Langer began to look ominously dangerous. England had to get him out soon or they’d surely lose the match. It was almost an emergency. Australia needed 230 odd to win, and England had almost run out of options, unless.., well unless Flintoff could bowl. Maybe, he was ruled out for the match, injured shoulder and all.
Surprisingly, Vaughan threw the ball to Flintoff. So he was prepared to bowl. But was it a tactical move or just the final throw of the dice? Flintoff was on a hat trick, but what I really wanted to see was whether the venom in his bowling still remained after the injury.
Could he somehow find a way, when England needed it more than they’d ever done maybe? Logically, it would have seemed impossible. But you could sense that it would happen. Cometh the hour, cometh the man. By the sheer force of will power, Flintoff imposed himself on the game again and forced Langer to play on to a leg break.
It was similar to Warne getting Strauss. What a time it was to get a wicket! This was more crucial for England, though because if England lost the match, they had no hope whereas if Australia lost it, it would still be even Stevens score wise.
Ponting walked in, another crucial batsman. He played the first ball unconvincingly, and suddenly it was a far cry from what had been a stroll in the park. Flintoff had him hopping around the crease for four balls, beguiling him with inswingers seaming in. There were two shouts for lbw. Flintoff succeeded in getting the outside edge once too, all in a matter of four balls. It was a ruthless examination. The track seemed suddenly to have become a dwelling of demons.
The sixth ball was a no ball, but he made amends brilliantly with the seventh ball to produce an absolute corker that swung out late. Ponting did well to nibble through to the keeper. That made it two wickets for Flintoff in his very first over. Unbelievably, he had, for the second time in the day, altered the course of the match single-handedly. Australia looked clueless and overwhelmed.
Flintoff was soon removed from the attack, however, and though Australia managed to weave together short partnerships, they lost crucial wickets at crucial stages and soon, the score was 137/7, with Flintoff again coming to the party by dismissing Gillespie for nought. The much-reviled Giles had earlier proved his worth for the second time in the match, picking up the crucial wickets of Katich and Gilchrist.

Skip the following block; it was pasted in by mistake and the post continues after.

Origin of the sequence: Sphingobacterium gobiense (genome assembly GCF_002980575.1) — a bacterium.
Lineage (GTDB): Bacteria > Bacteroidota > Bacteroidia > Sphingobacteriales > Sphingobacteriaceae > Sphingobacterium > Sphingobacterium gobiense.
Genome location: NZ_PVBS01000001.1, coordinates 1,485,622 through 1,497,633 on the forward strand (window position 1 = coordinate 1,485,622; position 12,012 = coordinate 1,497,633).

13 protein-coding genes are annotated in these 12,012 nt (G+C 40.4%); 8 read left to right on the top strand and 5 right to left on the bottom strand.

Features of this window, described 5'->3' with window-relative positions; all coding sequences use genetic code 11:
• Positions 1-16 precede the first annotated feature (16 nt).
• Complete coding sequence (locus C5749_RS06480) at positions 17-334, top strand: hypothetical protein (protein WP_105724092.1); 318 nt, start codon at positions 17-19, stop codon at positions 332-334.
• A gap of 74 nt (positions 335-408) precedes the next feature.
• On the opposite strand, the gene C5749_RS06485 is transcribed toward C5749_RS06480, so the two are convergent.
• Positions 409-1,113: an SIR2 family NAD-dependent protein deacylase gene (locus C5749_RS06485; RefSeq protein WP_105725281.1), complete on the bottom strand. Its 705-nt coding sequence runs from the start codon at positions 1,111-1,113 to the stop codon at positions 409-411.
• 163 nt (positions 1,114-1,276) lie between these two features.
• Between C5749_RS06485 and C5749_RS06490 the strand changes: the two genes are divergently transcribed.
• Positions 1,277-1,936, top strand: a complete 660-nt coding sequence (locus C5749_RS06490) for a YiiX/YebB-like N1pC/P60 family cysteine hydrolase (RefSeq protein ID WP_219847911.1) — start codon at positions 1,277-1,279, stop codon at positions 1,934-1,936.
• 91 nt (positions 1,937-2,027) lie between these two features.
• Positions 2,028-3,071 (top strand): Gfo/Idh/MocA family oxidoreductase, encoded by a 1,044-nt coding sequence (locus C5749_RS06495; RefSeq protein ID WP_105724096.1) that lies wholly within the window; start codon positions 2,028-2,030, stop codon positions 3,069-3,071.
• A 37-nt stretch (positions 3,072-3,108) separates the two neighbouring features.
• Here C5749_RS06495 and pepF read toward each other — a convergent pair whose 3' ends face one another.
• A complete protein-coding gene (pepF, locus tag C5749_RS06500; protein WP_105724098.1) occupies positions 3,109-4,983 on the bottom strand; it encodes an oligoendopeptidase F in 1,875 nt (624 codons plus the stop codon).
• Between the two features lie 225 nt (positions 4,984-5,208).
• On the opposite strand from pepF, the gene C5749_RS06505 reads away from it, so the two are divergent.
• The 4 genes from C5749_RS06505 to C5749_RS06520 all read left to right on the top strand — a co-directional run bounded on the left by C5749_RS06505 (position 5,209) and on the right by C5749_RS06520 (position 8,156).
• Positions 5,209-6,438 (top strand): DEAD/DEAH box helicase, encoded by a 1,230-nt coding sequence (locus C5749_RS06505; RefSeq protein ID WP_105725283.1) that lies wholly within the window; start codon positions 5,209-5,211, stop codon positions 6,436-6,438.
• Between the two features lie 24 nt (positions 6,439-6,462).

There was more drama before the close of play on a third day that had been as feverish as the first two days. Just when Clarke and Warne had started giving Aussies a glimmer of hope and looked to have played out the third day, Harmison produced a brilliant slower ball, one of the best balls I’ve seen, to completely deceive Clarke. He’d been shaken up by two short quick balls before the killer blow. It was once again the last over of the day!
The match now seemed to be England’s for the taking on Day 4. Though this would be an anticlimax, it would still be worth seeing, because it would be proof that England were finally taking the game to the Aussies.
But this match refused to lie down and die. Warne and Lee came blazing out in a spate of boundaries and the match sprang to life again. England needed a breakthrough and as had become the norm, Flintoff provided it when Warne was hit wicket to him. The dismissal was very unusual, but there had been nothing usual about any of Flintoff’s runs or wickets in this match.
Kasprowicz and Lee were in now, Australia need another 62 runs to win, and finally England could afford to relax. Or so it seemed.
Then came, astonishingly, the tensest period of the match. It was all over bar the singing, but when could we sing? Kasprowicz took over from Lee and Lee from Warne. The runs started to flow again. Kasprowicz and Lee even hit three boundaries in an over from Giles and an Aussie victory seemed to be within their grasp again.